The restaurant is the creation of Mike Garrett and Tommy Stoilkovich, who are perhaps better known as the proprietors of nightclub/restaurants like Falcon and Voda, and of Alain Giraud, a shaggy, bearish Frenchman who would probably look like a chef even if he were wearing a hockey jersey. Giraud’s cooking may be better-known than his biography, and despite years in three-star Paris restaurants and two decades running some of the best French kitchens in Los Angeles, he has never quite achieved a notoriety commensurate with his skill. He was overshadowed by Michel Richard during his seven-year term as chef de cuisine at Citrus, which coincided with that restaurant’s best years, and his turn at Lavande, a Provençal-style hotel restaurant overlooking Santa Monica Bay, was regarded as oddly old-fashioned at a time when local chefs were expected to flavor their daubes with star anise and fresh ginger. He lasted as the opening chef at Bastide just long enough to inspire awe in the nation’s food writers. He is one of the few chefs in town at the moment experienced enough to run a huge formal kitchen, imaginative enough to work meaningful changes on haute cuisine.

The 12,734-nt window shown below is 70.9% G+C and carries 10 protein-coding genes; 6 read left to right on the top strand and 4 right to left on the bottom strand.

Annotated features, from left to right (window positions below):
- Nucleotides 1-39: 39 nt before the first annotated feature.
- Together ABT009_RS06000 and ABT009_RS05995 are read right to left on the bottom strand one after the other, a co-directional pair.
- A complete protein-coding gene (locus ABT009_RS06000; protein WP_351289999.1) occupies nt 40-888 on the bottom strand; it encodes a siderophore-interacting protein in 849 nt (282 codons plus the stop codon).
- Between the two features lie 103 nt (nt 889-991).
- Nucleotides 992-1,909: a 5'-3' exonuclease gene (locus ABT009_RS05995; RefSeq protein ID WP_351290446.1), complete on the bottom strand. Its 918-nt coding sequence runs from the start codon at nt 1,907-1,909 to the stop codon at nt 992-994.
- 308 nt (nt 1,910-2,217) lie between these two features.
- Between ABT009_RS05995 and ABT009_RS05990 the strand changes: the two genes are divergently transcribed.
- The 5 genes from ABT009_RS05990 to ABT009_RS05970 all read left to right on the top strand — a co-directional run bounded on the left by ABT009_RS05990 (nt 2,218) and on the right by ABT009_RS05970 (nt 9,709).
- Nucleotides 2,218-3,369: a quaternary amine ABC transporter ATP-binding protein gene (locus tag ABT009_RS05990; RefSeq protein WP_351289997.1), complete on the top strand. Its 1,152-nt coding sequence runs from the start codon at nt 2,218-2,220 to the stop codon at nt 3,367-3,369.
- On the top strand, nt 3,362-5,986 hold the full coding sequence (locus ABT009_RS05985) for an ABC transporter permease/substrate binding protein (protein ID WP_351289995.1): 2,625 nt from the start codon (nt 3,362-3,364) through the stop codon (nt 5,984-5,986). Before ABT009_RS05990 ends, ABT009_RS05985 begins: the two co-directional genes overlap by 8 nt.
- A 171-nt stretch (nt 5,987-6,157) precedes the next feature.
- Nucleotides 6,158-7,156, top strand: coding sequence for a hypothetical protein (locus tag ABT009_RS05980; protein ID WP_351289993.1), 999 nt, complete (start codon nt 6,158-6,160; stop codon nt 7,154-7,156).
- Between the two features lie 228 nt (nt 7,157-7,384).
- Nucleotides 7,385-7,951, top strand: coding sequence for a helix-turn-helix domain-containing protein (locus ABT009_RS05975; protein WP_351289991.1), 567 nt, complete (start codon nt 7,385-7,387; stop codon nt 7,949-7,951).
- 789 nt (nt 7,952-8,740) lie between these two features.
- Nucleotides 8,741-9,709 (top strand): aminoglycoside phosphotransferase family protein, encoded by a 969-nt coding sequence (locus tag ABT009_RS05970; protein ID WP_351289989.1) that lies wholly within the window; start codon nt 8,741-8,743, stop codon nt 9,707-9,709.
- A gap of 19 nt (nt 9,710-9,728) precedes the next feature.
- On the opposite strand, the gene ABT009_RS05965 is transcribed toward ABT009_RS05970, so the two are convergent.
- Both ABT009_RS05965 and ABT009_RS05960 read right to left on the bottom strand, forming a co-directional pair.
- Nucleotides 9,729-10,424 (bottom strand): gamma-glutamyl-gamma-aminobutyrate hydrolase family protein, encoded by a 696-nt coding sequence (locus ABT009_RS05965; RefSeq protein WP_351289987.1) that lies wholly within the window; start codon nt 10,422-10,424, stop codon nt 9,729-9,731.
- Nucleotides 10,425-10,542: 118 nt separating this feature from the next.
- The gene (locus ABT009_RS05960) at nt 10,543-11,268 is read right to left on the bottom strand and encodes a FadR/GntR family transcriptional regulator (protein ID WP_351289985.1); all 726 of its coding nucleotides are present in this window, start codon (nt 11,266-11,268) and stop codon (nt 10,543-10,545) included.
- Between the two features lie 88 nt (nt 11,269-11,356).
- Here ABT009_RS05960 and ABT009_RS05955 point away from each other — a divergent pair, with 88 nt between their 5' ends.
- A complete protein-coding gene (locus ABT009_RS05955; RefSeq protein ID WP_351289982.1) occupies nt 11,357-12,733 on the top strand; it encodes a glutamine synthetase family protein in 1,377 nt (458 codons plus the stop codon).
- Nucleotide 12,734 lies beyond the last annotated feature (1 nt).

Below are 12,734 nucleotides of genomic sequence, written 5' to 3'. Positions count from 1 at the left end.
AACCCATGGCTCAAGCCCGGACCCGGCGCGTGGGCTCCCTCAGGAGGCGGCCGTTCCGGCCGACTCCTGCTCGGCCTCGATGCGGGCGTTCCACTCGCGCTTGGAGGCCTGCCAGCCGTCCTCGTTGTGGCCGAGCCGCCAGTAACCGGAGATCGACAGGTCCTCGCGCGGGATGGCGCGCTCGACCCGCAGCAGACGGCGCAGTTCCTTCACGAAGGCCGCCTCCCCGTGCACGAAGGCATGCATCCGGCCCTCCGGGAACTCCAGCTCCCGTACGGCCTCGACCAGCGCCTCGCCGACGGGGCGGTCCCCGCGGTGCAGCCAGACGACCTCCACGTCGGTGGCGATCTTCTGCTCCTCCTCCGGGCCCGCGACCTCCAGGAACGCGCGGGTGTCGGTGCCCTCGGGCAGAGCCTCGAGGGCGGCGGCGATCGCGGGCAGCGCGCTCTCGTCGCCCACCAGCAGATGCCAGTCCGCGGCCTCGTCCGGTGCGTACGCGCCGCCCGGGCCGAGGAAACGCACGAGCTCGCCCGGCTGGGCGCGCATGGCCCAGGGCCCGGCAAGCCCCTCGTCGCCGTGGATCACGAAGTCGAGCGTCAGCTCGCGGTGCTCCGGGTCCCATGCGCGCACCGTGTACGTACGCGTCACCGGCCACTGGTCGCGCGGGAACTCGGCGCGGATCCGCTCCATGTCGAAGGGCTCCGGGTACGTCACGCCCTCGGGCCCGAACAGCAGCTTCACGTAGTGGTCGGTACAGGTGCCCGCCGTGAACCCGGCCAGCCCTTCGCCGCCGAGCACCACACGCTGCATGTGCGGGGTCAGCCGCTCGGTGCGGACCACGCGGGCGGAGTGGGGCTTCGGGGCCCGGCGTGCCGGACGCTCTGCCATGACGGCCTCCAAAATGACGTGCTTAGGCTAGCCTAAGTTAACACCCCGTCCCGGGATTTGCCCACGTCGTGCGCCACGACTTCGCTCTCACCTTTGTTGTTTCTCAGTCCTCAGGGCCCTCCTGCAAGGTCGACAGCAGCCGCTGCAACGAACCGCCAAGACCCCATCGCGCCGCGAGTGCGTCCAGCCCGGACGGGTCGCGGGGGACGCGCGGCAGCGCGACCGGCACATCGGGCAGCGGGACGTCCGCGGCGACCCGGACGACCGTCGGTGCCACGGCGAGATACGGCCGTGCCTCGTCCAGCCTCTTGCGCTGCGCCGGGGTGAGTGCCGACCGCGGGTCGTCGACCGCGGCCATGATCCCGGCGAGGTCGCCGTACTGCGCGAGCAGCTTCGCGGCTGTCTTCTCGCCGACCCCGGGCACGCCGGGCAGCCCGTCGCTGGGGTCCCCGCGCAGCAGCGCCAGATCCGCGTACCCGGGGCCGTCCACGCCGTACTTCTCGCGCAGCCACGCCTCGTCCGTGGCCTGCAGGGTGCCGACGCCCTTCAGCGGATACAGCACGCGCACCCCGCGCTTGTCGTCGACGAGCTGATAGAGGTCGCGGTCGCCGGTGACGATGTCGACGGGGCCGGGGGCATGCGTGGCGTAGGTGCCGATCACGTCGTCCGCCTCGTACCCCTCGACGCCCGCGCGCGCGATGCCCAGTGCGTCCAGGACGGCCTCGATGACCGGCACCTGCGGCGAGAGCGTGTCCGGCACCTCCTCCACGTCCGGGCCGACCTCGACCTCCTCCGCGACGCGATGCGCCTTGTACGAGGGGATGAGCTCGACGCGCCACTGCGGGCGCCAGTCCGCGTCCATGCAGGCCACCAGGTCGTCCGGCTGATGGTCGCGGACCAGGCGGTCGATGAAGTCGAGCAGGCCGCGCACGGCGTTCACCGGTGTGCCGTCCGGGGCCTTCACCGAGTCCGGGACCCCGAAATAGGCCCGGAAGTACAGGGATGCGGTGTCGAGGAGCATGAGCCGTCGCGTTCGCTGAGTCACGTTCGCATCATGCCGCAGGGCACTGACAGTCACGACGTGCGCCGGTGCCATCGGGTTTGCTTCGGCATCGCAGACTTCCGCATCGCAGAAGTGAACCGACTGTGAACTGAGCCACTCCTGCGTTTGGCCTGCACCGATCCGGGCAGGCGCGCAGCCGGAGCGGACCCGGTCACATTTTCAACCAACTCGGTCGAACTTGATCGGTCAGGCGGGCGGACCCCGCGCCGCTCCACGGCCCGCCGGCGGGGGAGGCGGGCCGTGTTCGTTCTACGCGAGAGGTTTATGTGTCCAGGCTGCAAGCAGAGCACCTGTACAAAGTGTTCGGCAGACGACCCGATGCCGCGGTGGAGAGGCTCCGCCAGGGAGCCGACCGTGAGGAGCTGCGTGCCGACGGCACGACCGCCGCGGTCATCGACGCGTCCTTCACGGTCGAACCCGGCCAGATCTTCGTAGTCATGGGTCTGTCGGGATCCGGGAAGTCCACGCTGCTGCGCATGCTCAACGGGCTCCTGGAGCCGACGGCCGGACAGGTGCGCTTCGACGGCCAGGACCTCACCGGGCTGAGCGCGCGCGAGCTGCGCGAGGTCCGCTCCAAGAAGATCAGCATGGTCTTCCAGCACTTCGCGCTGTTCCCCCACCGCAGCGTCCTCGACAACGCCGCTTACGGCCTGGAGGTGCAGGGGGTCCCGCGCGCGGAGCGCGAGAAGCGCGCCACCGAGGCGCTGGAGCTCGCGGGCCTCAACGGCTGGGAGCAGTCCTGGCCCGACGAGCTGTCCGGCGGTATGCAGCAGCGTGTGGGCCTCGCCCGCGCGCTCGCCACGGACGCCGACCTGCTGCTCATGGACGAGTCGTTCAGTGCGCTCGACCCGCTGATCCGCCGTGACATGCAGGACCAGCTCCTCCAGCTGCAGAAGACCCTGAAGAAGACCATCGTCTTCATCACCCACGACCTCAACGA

But at Anisette, Giraud isn’t presenting a modern interpretation of French cooking, a chef’s fantasy of French cooking, or riffs on the theme of French cooking — the brasserie does regular French cooking as designed by an amazingly skilled French chef, made with superb California produce and served by Santa Monica waiters and waitresses who occasionally seem practiced at French diffidence. The rotating list of daily specials includes the old-fashioned standards lobster Thermidor and duck à l’orange, done superbly well. Desserts are generally things like floating island, chocolate mousse and profiteroles. One goes to Anisette not to experience the new and revolutionary, one goes to be fed.